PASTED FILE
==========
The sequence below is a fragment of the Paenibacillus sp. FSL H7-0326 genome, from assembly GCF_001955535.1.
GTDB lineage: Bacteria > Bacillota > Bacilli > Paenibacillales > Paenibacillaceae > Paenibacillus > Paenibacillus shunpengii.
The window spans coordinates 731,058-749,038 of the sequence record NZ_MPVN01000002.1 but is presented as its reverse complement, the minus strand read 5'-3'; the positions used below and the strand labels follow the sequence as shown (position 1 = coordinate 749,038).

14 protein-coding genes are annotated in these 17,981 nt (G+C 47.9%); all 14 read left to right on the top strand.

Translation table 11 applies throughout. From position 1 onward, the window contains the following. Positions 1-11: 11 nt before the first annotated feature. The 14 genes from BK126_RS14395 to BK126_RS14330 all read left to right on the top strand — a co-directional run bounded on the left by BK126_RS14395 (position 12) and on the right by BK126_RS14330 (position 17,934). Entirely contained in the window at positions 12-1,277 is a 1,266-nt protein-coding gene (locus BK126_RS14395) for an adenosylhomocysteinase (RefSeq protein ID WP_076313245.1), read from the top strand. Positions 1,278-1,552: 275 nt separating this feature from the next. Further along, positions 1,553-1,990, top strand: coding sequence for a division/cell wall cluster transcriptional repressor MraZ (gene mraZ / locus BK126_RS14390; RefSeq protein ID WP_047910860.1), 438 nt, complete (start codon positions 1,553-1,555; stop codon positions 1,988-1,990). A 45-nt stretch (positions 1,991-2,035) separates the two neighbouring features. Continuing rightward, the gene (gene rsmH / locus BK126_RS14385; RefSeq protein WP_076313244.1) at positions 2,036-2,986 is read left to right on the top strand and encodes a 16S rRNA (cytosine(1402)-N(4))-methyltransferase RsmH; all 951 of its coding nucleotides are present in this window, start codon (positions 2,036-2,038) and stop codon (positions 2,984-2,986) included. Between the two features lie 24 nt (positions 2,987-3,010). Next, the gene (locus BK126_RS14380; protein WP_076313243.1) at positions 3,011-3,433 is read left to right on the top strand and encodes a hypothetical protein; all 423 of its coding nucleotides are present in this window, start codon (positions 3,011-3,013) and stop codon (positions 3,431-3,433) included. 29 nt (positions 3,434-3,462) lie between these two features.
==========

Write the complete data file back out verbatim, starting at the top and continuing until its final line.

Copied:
The sequence below is a fragment of the Paenibacillus sp. FSL H7-0326 genome, from assembly GCF_001955535.1.
GTDB lineage: Bacteria > Bacillota > Bacilli > Paenibacillales > Paenibacillaceae > Paenibacillus > Paenibacillus shunpengii.
The window spans coordinates 731,058-749,038 of the sequence record NZ_MPVN01000002.1 but is presented as its reverse complement, the minus strand read 5'-3'; the positions used below and the strand labels follow the sequence as shown (position 1 = coordinate 749,038).

14 protein-coding genes are annotated in these 17,981 nt (G+C 47.9%); all 14 read left to right on the top strand.

Translation table 11 applies throughout. From position 1 onward, the window contains the following. Positions 1-11: 11 nt before the first annotated feature. The 14 genes from BK126_RS14395 to BK126_RS14330 all read left to right on the top strand — a co-directional run bounded on the left by BK126_RS14395 (position 12) and on the right by BK126_RS14330 (position 17,934). Entirely contained in the window at positions 12-1,277 is a 1,266-nt protein-coding gene (locus BK126_RS14395) for an adenosylhomocysteinase (RefSeq protein ID WP_076313245.1), read from the top strand. Positions 1,278-1,552: 275 nt separating this feature from the next. Further along, positions 1,553-1,990, top strand: coding sequence for a division/cell wall cluster transcriptional repressor MraZ (gene mraZ / locus BK126_RS14390; RefSeq protein ID WP_047910860.1), 438 nt, complete (start codon positions 1,553-1,555; stop codon positions 1,988-1,990). A 45-nt stretch (positions 1,991-2,035) separates the two neighbouring features. Continuing rightward, the gene (gene rsmH / locus BK126_RS14385; RefSeq protein WP_076313244.1) at positions 2,036-2,986 is read left to right on the top strand and encodes a 16S rRNA (cytosine(1402)-N(4))-methyltransferase RsmH; all 951 of its coding nucleotides are present in this window, start codon (positions 2,036-2,038) and stop codon (positions 2,984-2,986) included. Between the two features lie 24 nt (positions 2,987-3,010). Next, the gene (locus BK126_RS14380; protein WP_076313243.1) at positions 3,011-3,433 is read left to right on the top strand and encodes a hypothetical protein; all 423 of its coding nucleotides are present in this window, start codon (positions 3,011-3,013) and stop codon (positions 3,431-3,433) included. 29 nt (positions 3,434-3,462) lie between these two features.